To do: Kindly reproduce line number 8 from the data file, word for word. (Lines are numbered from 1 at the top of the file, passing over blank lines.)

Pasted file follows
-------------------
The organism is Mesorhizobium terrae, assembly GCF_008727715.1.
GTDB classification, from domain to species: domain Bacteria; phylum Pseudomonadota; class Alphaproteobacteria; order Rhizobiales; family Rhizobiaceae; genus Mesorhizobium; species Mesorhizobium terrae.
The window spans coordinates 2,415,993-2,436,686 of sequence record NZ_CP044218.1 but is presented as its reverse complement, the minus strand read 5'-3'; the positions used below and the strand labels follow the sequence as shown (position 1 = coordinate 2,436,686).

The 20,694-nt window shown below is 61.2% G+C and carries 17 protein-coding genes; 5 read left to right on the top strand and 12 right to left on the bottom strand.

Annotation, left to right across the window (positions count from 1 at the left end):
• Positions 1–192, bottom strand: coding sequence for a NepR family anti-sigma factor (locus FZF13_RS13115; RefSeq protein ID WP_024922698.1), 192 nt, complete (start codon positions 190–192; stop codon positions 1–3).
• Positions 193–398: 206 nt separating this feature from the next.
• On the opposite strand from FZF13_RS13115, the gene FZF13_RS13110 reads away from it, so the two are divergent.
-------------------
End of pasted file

• On the opposite strand from FZF13_RS13115, the gene FZF13_RS13110 reads away from it, so the two are divergent.